What is Traumatic Limb Salvage Surgery?
Limb salvage surgery, also called limb-sparing surgery, is a surgical procedure that involves debridement- removal of the injured bone and surrounding tissues and reconstructing them into a functional limb. This may be done using an allograft, a bone graft from donor, metal implant, or a combination of metal implant and bone graft called allograft-prosthetic composite. Limb salvage surgery can be performed for your arms, legs, or could also involve your hip joint.
What are the Indications for Traumatic Limb Salvage Surgery?
Limb salvage surgery is recommended for the following conditions:
- Trauma caused due to motor vehicular accident or fall from a height
- Removal of tumor in your limb or hip. The tumor should be small. For bigger tumors, amputation is preferred
Procedure for Traumatic Limb Salvage Surgery
You will be placed in a supine position on your back and administered general anesthesia.
- An incision will be made in your arm, thigh, or near your hip depending on the area of the limb to be operated upon.
- The muscles in your limb are retracted.
- Your surgeon removes any injured tissue and damaged bone.
- If only a small amount of tissue is removed, an autograft (healthy tissue removed from another part of the patient’s body) or an allograft (tissue is taken from a deceased donor) can be used to reconstruct the surgical gap.
- The bone graft is shaped to the required size and attached to the bone with the help of metal rods and plates.
- If a joint reconstruction is required, the bones are either fused with a bone graft or a prosthesis may be fixed to the bone graft using plate and screws or bone cement.
- The muscles and tendons are attached to the implant.
- The surgical site is closed after covering the implant with healthy soft tissue.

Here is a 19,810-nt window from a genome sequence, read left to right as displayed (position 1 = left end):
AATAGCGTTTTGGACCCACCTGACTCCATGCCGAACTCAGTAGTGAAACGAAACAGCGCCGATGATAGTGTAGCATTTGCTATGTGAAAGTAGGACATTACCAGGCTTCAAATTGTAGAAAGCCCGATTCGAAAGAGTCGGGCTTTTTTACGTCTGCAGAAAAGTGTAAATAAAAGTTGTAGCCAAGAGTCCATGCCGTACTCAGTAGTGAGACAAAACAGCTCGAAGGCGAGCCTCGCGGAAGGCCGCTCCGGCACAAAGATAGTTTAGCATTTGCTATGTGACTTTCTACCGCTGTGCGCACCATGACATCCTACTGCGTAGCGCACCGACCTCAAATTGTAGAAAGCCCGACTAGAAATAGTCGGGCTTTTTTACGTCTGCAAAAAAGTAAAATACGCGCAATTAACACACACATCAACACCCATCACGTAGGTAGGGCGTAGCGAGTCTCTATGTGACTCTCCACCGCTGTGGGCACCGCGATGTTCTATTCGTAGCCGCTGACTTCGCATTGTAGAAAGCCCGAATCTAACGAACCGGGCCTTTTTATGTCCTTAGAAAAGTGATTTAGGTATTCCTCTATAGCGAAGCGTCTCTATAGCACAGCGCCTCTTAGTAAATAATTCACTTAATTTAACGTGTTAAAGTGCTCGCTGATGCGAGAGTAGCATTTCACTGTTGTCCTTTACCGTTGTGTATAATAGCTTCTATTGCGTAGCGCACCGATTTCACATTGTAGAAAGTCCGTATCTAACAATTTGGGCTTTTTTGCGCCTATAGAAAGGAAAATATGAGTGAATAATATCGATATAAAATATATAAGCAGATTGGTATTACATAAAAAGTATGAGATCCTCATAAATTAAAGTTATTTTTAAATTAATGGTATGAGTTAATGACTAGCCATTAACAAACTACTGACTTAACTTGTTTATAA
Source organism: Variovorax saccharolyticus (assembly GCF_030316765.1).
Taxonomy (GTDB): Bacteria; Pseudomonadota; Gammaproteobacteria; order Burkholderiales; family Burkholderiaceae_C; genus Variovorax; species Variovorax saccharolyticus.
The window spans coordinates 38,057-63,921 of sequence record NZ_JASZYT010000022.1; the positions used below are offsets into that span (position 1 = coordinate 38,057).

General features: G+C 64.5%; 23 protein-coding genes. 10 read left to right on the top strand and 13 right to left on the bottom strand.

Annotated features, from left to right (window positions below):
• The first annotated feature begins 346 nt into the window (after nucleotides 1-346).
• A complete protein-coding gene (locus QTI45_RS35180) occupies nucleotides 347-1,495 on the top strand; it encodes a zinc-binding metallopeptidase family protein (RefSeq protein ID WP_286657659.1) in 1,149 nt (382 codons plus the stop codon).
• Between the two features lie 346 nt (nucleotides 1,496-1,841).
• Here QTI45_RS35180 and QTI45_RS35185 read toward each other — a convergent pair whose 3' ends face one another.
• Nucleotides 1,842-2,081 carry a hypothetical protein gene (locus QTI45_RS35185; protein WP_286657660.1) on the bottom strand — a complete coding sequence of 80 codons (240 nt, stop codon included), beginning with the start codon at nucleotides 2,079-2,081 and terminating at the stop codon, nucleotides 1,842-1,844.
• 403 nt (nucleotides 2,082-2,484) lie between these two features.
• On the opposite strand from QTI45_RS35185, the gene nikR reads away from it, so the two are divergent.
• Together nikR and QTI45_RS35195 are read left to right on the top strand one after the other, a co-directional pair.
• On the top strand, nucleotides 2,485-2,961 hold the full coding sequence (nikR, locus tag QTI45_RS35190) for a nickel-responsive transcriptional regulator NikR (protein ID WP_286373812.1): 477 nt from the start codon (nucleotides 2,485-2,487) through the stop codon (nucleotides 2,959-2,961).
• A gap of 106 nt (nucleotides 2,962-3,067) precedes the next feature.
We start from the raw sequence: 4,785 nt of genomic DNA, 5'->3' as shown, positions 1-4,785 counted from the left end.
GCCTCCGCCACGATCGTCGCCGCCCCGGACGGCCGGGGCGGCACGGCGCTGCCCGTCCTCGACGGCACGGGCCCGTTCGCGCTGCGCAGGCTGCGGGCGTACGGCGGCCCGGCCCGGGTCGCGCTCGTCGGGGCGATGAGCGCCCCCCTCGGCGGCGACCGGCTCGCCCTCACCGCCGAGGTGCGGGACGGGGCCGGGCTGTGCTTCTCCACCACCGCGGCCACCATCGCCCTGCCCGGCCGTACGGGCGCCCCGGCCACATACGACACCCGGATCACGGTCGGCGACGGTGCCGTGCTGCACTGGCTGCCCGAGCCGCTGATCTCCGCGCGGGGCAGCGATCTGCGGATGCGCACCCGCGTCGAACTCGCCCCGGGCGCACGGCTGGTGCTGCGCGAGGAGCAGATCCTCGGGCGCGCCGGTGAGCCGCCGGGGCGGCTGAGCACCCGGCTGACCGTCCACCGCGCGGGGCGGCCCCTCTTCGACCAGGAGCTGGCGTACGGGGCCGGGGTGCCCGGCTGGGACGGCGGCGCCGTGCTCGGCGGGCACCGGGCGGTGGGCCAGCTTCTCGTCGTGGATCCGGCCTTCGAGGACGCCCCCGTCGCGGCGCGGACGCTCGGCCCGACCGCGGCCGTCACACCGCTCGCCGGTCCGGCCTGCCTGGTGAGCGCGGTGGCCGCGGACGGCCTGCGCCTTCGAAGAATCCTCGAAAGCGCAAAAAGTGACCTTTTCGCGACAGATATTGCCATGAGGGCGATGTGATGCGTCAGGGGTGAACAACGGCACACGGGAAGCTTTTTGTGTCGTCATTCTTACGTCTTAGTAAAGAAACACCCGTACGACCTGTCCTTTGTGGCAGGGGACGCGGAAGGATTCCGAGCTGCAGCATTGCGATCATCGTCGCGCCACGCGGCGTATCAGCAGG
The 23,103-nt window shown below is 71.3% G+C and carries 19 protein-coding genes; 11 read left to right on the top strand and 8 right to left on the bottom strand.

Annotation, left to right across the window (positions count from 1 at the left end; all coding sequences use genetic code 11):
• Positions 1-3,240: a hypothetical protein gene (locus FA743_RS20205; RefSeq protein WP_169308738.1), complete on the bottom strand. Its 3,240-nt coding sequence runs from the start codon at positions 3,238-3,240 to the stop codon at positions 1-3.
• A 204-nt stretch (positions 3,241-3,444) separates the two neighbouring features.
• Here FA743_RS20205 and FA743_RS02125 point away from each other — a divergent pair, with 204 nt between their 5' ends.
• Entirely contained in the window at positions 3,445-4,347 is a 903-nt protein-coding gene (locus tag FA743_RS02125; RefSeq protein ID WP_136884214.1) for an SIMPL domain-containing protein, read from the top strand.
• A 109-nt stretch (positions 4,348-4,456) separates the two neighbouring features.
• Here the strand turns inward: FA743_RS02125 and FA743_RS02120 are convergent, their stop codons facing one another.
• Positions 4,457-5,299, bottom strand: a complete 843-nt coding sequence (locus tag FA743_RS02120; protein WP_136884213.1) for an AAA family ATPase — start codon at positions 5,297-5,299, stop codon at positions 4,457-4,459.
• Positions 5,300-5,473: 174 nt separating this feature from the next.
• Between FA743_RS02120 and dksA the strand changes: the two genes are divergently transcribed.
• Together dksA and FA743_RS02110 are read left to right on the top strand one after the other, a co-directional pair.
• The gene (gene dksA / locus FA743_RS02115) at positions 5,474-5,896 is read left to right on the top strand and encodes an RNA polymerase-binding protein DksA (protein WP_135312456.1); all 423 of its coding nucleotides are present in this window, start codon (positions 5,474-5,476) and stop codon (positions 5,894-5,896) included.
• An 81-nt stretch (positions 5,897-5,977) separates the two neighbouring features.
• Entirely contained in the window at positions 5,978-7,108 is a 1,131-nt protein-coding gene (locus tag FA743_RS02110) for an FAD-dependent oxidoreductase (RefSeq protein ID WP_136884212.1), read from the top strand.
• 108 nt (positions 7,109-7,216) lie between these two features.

Post-operative Care after Traumatic Limb Salvage Surgery
The operated limb will be bandaged and immobilized using a splint to provide support and facilitate the recovery process.
- You would be given pain-relief medications and broad-spectrum antibiotics to prevent an infection.
- You will be closely monitored for any signs of pulmonary embolism, deep-vein thrombosis, or pneumonia.
- Physical therapy is initiated soon after your surgery and may continue for a year to regain muscle strength and functional mobility of the limb.
What are the Risk and Complications of Limb Salvage Surgery?
The potential risks and complications associated with limb salvage surgery may include:
- Blood clot
- Loosening of implant
- Limb length discrepancy, especially in growing children
- Nonunion of bone and graft, due to improper healing
- Recurrence of tumor
- Need for another surgery or amputation
What are the Benefits/Advantages of Traumatic Limb Salvage Surgery?
Traumatic limb salvage surgery offers the following benefits:
- Provides stability to the limbs and hip joint
- Offers sufficient wound coverage in trauma cases
- Salvaged limb is less affected by ongoing chemotherapy and radiotherapy
- Preserves joint function and movements
- Improves aesthetic outcome
- Long-lasting results
- Improved quality of life
What are the Developments in Traumatic Limb Salvage Surgery?
The safety and precision of traumatic limb salvage surgery can be enhanced using computer-assistance. This increases the accuracy of bone resection and preserves bone and joint function in anatomically challenging locations.
To further minimize technical errors during navigation-assisted bone tumor resection, surgeons may perform direct magnetic resonance imaging (MRI)-guided navigation surgery to develop images that help develop a patient-specific customized prosthesis.